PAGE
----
Aust. PM ambushed over gay marriage at university Q and A session
Australian Prime Minister John Howard was "grilled" by a student over his negative stance on gay marriage at a university talk meant to discuss foreign affairs.
The student further described Howard's opposition to same-sex marriage as an attempt to entrench homophobia in Australia.
Australia passed legislation in 2004 specifically defining marriage as between a man and a woman, and he has consistently opposed civil unions for same-sex couples.
Howard shot back saying that it is not discrimination to deny gay men and lesbians equal marriage status with heterosexual couples.
"I think it is a form of minority fundamentalism to say that you have to, in every aspect of one's institutions and one's arrangements in society, have technical equivalence," Howard responded.
"I think it is discrimination against homosexuals to deny them employment opportunities because they're homosexual, I think it's discrimination to deny them property rights and we have sought to, as we see the need, we have sought to remove that," he said.
"But to carry it to the lengths of saying, well you've got to give an equivalence in relation to marriage - I don't support that view and I have absolutely no unease of any kind in supporting the decision that's been taken."
He also added that his government had passed legislation to end financial discrimination in pensions.
LGBT rights activists in Australia have promptly criticised the PM's comments.
The Gay and Lesbian Rights Lobby (GLRL) has denounced his comments saying: "It is offensive and concerning that our PM believes that the campaign for relationship recognition and equality for same-sex couples amounts to a form of 'fundamentalism.'"
"A recent Newspoll conducted by the Australian Secular Party showed that most Australians support the recognition of same-sex relationships, and the removal of the widespread financial and non-financial discrimination against gays and lesbians."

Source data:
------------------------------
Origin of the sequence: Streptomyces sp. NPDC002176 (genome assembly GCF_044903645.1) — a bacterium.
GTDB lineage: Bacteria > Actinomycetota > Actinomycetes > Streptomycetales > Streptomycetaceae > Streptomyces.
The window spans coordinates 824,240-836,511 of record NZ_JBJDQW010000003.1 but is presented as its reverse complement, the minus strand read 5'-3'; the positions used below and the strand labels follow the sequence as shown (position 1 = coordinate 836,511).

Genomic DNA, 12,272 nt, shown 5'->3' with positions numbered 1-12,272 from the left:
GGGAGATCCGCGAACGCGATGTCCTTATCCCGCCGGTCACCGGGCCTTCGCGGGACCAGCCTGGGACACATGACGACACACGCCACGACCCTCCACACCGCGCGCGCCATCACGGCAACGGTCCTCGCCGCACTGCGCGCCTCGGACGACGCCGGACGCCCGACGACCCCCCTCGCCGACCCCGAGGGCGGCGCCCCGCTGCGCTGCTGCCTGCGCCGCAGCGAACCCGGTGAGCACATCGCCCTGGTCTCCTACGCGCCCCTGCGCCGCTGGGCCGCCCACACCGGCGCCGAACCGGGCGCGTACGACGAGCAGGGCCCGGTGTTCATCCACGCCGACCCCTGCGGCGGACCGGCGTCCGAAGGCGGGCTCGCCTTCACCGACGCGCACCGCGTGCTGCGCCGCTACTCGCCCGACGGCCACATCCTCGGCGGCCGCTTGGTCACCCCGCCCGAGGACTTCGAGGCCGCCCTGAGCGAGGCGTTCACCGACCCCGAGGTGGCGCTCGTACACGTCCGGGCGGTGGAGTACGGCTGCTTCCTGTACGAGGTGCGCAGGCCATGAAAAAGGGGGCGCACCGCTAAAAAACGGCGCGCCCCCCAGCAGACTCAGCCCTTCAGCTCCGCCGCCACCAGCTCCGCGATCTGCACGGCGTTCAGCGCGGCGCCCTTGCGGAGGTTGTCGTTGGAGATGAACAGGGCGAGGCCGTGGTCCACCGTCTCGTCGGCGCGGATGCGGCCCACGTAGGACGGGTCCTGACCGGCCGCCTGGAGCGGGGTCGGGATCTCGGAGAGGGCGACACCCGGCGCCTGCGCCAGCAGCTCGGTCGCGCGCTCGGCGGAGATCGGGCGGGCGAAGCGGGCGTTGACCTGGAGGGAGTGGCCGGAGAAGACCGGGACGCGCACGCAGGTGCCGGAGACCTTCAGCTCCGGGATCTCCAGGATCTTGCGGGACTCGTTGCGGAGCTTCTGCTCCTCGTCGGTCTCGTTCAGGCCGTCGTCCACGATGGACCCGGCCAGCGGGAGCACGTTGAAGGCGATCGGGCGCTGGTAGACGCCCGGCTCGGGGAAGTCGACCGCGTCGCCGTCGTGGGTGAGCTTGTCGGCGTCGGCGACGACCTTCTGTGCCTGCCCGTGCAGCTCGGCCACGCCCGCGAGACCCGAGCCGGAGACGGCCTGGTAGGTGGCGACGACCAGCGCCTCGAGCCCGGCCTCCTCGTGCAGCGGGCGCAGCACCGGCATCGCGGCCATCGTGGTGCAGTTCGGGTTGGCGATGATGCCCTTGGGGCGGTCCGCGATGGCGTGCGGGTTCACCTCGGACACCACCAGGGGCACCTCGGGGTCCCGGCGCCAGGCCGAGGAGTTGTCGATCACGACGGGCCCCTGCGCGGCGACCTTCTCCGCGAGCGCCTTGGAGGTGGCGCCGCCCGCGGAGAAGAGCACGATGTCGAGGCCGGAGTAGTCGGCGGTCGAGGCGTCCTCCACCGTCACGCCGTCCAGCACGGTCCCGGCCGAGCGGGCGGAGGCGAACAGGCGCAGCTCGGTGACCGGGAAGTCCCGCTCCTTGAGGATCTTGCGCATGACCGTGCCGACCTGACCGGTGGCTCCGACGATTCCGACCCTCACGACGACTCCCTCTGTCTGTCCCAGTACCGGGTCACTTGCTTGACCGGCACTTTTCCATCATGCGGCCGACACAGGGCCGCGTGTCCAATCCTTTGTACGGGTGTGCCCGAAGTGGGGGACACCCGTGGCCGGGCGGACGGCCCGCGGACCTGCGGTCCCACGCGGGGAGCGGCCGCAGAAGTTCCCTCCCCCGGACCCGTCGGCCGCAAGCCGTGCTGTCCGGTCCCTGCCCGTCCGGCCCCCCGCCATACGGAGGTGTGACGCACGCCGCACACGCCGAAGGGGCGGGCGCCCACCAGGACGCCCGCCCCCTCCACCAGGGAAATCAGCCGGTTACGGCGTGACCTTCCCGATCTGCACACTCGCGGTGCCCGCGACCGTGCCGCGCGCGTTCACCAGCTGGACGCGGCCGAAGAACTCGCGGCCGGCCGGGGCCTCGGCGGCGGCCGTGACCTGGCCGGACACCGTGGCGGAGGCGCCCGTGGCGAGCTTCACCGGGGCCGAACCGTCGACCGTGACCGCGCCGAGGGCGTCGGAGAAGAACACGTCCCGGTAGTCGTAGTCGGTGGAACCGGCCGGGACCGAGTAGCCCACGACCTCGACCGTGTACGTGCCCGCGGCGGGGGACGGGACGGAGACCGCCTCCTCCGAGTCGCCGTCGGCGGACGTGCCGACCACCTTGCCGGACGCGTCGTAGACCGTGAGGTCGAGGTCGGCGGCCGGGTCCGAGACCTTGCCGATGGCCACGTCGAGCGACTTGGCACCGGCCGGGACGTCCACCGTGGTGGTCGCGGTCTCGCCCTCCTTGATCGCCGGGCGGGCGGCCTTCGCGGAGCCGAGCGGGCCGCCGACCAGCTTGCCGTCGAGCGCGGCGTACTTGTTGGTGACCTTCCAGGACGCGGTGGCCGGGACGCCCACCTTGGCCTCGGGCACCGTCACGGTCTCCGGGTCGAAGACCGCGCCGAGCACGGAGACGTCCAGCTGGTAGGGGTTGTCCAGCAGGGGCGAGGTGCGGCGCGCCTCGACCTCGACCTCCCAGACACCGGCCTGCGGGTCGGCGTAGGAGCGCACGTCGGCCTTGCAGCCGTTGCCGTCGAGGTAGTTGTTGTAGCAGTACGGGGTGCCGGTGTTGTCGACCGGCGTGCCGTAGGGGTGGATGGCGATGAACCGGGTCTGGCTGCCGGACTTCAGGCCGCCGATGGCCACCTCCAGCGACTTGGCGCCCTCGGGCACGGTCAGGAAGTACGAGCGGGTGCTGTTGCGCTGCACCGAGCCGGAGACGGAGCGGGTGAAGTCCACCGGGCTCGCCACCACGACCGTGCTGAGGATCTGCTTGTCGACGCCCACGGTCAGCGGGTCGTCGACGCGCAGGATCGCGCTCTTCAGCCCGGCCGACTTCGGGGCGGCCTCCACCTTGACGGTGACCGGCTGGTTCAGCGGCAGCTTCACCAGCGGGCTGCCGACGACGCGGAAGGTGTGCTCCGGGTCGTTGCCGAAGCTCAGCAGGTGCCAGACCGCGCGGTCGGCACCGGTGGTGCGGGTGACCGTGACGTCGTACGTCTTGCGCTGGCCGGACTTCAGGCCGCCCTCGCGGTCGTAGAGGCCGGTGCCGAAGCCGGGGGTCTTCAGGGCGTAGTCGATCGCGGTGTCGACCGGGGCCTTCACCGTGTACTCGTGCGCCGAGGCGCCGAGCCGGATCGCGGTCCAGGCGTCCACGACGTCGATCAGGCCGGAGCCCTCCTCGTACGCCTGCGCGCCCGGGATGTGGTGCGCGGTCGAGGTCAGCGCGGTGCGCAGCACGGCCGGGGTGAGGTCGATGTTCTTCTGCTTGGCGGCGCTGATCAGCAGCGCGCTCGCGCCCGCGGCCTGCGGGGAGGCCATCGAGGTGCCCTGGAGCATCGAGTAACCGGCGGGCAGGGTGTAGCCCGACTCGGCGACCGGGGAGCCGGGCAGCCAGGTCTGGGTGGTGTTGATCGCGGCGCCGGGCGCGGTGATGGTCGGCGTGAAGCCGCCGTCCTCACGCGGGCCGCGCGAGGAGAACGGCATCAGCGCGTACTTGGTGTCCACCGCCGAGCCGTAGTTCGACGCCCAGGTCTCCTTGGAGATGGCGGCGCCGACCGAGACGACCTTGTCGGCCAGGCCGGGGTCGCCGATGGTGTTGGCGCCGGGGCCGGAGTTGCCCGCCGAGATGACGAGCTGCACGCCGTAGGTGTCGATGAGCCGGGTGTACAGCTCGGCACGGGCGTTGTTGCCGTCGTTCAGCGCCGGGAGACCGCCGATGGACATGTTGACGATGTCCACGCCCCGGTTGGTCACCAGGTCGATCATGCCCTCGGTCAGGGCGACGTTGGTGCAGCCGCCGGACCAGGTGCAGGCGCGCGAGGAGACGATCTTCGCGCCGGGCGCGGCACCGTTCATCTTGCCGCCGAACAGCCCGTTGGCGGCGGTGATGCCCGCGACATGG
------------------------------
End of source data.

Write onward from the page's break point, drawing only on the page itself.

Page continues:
Earlier this month, the Australian Capital Territory became the first jurisdiction in Australia to pass legislation allowing same-sex civil unions. While the decision is by far the broadest legislation affecting gay and lesbian couples in the country, stopping just short of offering full marriage, Attorney-General Philip Ruddock is considering whether or not to challenge the new territory's law in court.
Organiser of gay sex parties in Beijing gets 1-year jail
A 33-year-old Beijing man was sentenced to a year in jail for using the Internet to organise gay sex parties at his home, reported the Associated Press.
According to the Beijing News, the man who was only identified only by his surname, Zou, charged attendees 30-50 yuan (US$3.70-US$6.20) to his "Hot Dream Party for Cool Beijing Boys" events.
He pleaded guilty to the charge of "gathering people for the purpose of sexual promiscuity."
Although homosexuality is not outlawed, homosexuals were strongly persecuted after China's 1949 communist revolution, and frequently associated with decadent Western and feudal societies. The China Psychiatric Association removed homosexuality from its list of mental illnesses in 2001. Major cities including Beijing, Chengdu, Guangzhou and Shanghai today have thriving gay scenes.
Gays in Mauritius seek legal protection against discrimination
Three days after staging the island-state's first-ever gay rights rally, gays and lesbians in Mauritius are calling for protection against discrimination built into new human rights legislation to be debated by Parliament in July.
"Homosexuality is neither legal nor illegal, so if a victim of sexual discrimination complains to the police, they have no legal reference," he said.
"That is why we are insisting that the Equal Opportunity Bill has provisions on discrimination based on sex, race or religion.
"There should be no second-class citizens in this country. It is time discrimination ended in this country."
Although the laws of the Indian Ocean island does not explicitly outlaw homosexuality, the small gay community complain of rampant social discrimination despite provisions in the Constitution which protects homosexuals, along with other minority groups, from discrimination.
The coalition oragnised a rally on Saturday south of the capital of Port Louis, attended by about 300 gay people and their allies who called for equal rights.
"Visibility, equality and liberty," "No to homophobia," "I love the way I love," and "My sexuality, my choice" read some of the banners they carried in a march through the streets of the town of Rose Hill.
It remains unclear whether the government will support efforts to write sexual orientation into the draft law.